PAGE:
Such important information and I really think we often forget about it. I can remember as a child my Nana (yes, she was one of those wise women) saying “ooh for goodness sake child, hands under your ribs and breathe in and out so your hands move up and down.
A wonderful hello to you all. I hope that you have had a great day and that you have achieved all that you set out to do. I have had an easy one as I am still trying to centre myself. My readership has increased and I have even had one of my pieces reblogged (for which I am extremely grateful), but I find that what amazes me the most is the fact that there are all these amazing people sharing ideas and that the community is so supportive. I guess that for so long I have been hiding away for fear of criticism that I forgot that the world of writers is far more supportive than the mainstream community.
Today I have spent much of the day resting up, catnapping and reading words from others who share their struggle with the ‘normal’ world. I have found it interesting that there are so many creative people who struggle with their identity, free thought and what they have to offer. Many of the great creative minds were not recognised until well after their deaths, Vincent Van Gogh is most likely the best know one. It is such a difficult path, to share with others your creative concept, be it words, colour, design, or notions, and have it criticized by some, loved by others, and ignores by the rest. You take a part of you and put it out there knowing that it is going to be viewed, pulled apart, and not necessarily liked but having this compelling need to share, regardless of what comes back.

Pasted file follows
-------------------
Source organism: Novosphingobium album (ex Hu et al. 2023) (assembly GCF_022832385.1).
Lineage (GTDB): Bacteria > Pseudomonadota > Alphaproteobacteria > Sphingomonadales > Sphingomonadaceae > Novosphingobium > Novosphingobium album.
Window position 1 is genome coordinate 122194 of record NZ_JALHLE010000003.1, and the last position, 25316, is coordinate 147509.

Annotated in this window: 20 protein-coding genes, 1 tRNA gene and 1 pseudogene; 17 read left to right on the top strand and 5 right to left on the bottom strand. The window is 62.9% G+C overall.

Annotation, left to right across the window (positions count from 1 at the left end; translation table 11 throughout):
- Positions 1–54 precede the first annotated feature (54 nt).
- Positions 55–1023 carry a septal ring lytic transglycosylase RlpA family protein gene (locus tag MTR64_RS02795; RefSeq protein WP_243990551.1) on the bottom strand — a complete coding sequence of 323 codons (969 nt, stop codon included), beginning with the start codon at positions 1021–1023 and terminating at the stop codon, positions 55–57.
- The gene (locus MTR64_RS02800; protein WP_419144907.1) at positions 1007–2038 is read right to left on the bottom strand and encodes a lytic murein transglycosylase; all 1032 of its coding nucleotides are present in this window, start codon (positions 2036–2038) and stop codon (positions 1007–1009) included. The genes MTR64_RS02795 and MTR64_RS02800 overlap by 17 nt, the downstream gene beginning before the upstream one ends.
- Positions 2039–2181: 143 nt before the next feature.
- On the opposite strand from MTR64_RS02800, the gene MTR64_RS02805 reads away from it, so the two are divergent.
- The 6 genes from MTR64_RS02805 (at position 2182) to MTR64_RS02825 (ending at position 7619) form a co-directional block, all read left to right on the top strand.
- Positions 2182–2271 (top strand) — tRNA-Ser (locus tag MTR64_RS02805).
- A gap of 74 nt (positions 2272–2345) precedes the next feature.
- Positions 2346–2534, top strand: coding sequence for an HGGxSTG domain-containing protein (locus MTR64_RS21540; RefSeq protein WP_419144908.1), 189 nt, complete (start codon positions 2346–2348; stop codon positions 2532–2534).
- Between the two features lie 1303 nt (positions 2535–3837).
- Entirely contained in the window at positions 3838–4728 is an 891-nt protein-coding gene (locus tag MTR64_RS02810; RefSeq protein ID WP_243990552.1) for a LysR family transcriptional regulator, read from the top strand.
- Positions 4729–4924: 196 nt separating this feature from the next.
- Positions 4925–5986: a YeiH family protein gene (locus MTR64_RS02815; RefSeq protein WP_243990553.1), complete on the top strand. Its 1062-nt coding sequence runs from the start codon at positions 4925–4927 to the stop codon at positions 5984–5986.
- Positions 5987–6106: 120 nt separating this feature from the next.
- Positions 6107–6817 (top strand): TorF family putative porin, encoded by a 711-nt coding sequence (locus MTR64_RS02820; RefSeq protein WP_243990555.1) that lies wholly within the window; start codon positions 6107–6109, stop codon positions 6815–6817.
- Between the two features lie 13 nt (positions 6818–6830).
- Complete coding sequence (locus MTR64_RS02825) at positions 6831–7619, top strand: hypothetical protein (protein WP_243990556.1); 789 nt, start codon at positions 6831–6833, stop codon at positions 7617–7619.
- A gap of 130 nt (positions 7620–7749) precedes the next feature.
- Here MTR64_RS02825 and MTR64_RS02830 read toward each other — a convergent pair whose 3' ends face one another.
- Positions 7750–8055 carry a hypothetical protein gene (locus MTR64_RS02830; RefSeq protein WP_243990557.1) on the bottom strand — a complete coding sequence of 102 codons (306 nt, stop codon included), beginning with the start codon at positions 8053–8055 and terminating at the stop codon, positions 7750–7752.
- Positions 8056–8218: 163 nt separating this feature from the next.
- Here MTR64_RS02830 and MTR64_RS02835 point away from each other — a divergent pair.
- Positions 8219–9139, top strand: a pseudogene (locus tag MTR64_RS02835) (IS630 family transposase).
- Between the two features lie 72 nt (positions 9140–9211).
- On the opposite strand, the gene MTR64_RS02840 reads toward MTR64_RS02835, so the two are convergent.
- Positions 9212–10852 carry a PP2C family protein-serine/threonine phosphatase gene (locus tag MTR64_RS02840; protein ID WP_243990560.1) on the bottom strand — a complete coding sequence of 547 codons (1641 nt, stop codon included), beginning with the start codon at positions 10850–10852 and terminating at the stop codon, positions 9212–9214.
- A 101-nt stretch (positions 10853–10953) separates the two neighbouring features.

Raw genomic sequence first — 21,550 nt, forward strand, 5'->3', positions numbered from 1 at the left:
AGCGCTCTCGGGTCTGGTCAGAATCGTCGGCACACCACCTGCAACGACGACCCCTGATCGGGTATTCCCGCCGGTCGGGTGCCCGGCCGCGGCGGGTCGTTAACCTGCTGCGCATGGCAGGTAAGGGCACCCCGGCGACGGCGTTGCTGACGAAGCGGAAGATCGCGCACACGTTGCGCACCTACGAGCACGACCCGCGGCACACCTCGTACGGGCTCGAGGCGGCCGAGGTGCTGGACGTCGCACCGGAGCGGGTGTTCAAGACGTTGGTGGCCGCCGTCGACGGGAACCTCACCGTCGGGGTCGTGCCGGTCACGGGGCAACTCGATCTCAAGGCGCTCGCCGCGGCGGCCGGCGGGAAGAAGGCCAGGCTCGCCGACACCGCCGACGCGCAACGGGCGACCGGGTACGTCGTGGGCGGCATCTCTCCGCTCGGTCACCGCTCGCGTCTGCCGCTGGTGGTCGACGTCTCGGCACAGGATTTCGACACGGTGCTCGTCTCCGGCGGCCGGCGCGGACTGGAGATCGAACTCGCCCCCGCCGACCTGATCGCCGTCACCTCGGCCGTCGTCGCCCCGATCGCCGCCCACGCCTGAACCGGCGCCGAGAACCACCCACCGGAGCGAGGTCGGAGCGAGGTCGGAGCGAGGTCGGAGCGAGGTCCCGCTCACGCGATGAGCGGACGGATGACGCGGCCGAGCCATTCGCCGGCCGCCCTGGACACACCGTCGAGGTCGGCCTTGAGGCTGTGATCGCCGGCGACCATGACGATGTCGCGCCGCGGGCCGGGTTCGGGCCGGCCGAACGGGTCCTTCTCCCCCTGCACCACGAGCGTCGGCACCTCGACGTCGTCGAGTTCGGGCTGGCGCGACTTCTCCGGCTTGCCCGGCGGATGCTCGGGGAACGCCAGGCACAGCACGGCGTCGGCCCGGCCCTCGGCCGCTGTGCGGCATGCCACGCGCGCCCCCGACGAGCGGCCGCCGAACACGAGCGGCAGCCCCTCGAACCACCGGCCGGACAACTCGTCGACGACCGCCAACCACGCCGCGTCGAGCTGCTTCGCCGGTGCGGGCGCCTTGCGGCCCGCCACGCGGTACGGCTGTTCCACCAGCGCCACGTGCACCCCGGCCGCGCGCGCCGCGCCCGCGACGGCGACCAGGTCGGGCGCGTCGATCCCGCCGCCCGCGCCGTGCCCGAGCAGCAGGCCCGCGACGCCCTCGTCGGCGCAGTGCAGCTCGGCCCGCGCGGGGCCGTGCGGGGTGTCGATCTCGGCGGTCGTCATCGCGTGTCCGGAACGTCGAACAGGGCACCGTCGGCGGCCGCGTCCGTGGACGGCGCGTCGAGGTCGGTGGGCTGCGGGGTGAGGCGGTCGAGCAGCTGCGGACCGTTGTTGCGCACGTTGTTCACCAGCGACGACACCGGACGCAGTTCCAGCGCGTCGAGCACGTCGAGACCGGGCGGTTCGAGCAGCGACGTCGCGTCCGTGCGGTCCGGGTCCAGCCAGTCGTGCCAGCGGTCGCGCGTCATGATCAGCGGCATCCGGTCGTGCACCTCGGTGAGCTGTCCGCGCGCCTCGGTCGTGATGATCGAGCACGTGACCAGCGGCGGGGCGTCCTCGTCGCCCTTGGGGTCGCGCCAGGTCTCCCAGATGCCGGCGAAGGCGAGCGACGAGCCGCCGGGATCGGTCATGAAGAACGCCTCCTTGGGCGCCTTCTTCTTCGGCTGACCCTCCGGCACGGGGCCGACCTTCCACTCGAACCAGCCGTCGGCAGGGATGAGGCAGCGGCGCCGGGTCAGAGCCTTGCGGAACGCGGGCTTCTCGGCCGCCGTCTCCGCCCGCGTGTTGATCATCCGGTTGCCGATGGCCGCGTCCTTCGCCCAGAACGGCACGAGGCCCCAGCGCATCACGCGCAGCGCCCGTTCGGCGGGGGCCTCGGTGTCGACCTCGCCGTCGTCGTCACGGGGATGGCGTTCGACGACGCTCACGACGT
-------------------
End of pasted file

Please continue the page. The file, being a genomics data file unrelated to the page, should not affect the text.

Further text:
I find myself wondering if this is why creative people, those who make the world beautiful, those who create the concepts that make us question, and those who demand that we change the boring for the delightful, do not really understand why we do not quite fit into that horrid mold of ‘normal’ that society keeps trying to squeeze us into. My favourite Einstein quote is “Creativity is seeing what others see and thinking what no one else has ever thought”. I think that much of the ideas and concepts that have changed the world have been via this ideal.
I do know that for much of my panic/anxiety attacks and my thoughts during my depression, I am far more creative, not necessarily stuff I could share with the wider community but certainly work that I can come back to and see where and how I view things. I come up with ways of solving problems, I create my stories, I can be comfortable with the fact that my head does not work as it should. Society demands that I work my way through it so I can go back to be a functioning member. Do not get me wrong, I really do have some issue that I need to work through but this is because adults behaved inappropriately with me whilst I was a child, and I still bear the scars, it has nothing to do with my actual depression, which for me, releases my creativity. It is as if my body and mind decide that it is holiday time and I get to do what I enjoy the most.
I do need to talk to a specialist because I am smart enough to know that I do have issues that I can not work through on my own. I am smart enough to know that whilst I have the formal education to be able to read up all the tips and exercises I should be doing, I really am the patient who needs to be guided and supported until I have these skills built into my little bag of tricks. I am not that superwoman who has been hiding her problems away for years, pretending I am just great and nothing ever gets the better of me. I really do need to be honest and that means, for me, openly and getting the help as and where I need it because hiding away for me is a lifetime habit that I must remove from my options.